Identifying copy number variation from high throughput sequencing data is a very active research area(10.1038/nrg2958). Typical approaches map short sequence reads from a donor genome to a reference genome and then examine the number of reads that map to each region. The idea is that if few reads map to a region, this suggests that the corresponding portion of the donor genome was deleted and a large number of reads mapping to a region suggests that the corresponding region is duplicated in the donor genome.
This method works very well when the duplicated or deleted region is unique and reads originating from that region can only map to a single location. Unfortunately, many copy number variations occur in regions which themselves are duplicated in the genome. Reads originating from these regions map to multiple positions in the reference. Incorrect placement of these reads can then result in wildly incorrect copy number predictions.
We recently published a paper on dealing with read mapping uncertainty when predicting copy number variation(10.1089/cmb.2012.0258). Instead of mapping the reads to a single location, we keep a probability distribution over all of the locations that they can map. Then we iteratively estimate the copy number and then remap the reads using these estimates. What results is that the few reads that span the small number of differences between the copies (as shown in the figure from the paper) end up being the clues to correctly determine which region was copied.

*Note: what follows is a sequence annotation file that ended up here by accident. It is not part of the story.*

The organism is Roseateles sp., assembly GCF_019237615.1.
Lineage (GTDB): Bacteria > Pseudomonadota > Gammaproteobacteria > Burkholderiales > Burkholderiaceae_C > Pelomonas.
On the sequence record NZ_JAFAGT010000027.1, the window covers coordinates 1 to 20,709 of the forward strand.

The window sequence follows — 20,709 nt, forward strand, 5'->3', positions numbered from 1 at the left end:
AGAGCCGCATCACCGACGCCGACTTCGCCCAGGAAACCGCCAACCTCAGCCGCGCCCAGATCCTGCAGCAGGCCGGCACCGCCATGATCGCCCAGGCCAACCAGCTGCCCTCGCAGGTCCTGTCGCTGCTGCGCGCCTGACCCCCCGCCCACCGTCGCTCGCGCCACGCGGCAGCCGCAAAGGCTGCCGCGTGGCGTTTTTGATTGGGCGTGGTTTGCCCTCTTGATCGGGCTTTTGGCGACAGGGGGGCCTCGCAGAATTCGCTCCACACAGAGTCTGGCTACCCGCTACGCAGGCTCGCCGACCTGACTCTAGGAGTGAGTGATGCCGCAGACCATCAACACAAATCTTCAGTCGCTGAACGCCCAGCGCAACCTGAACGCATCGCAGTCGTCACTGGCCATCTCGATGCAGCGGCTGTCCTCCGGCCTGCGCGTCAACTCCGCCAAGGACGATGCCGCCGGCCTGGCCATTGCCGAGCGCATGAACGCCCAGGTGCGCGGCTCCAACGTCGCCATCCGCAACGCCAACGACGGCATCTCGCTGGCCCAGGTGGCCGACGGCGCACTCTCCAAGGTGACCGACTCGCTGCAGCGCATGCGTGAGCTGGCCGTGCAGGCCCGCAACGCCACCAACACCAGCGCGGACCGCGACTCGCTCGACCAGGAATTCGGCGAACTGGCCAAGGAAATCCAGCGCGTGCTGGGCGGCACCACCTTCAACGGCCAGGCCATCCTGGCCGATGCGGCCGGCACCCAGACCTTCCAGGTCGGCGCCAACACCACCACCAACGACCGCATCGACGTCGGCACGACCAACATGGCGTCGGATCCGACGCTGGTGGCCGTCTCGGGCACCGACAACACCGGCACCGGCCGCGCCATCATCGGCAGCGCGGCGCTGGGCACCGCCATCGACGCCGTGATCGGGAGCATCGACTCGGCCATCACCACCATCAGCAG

Ph.D. students Zhanyong Wang, Farhad Hormozdiari, Wen-Yun Yang worked on this project which was a collaboration with Eran Halperin.
Wang, Zhanyong, Farhad Hormozdiari, Wen-Yun Yang, Eran Halperin, and Eleazar Eskin. 2013. CNVeM: Copy number variation detection using uncertainty of read mapping. J Comput Biol doi:10.1089/cmb.2012.0258
Copy number variations (CNVs) are widely known to be an important mediator for diseases and traits. The development of high-throughput sequencing (HTS) technologies has provided great opportunities to identify CNV regions in mammalian genomes. In a typical experiment, millions of short reads obtained from a genome of interest are mapped to a reference genome. The mapping information can be used to identify CNV regions. One important challenge in analyzing the mapping information is the large fraction of reads that can be mapped to multiple positions. Most existing methods either only consider reads that can be uniquely mapped to the reference genome or randomly place a read to one of its mapping positions. Therefore, these methods have low power to detect CNVs located within repeated sequences. In this study, we propose a probabilistic model, CNVeM, that utilizes the inherent uncertainty of read mapping. We use maximum likelihood to estimate locations and copy numbers of copied regions and implement an expectation-maximization (EM) algorithm. One important contribution of our model is that we can distinguish between regions in the reference genome that differ from each other by as little as 0.1%. As our model aims to predict the copy number of each nucleotide, we can predict the CNV boundaries with high resolution. We apply our method to simulated datasets and achieve higher accuracy compared to CNVnator. Moreover, we apply our method to real data from which we detected known CNVs. To our knowledge, this is the first attempt to predict CNVs at nucleotide resolution and to utilize uncertainty of read mapping.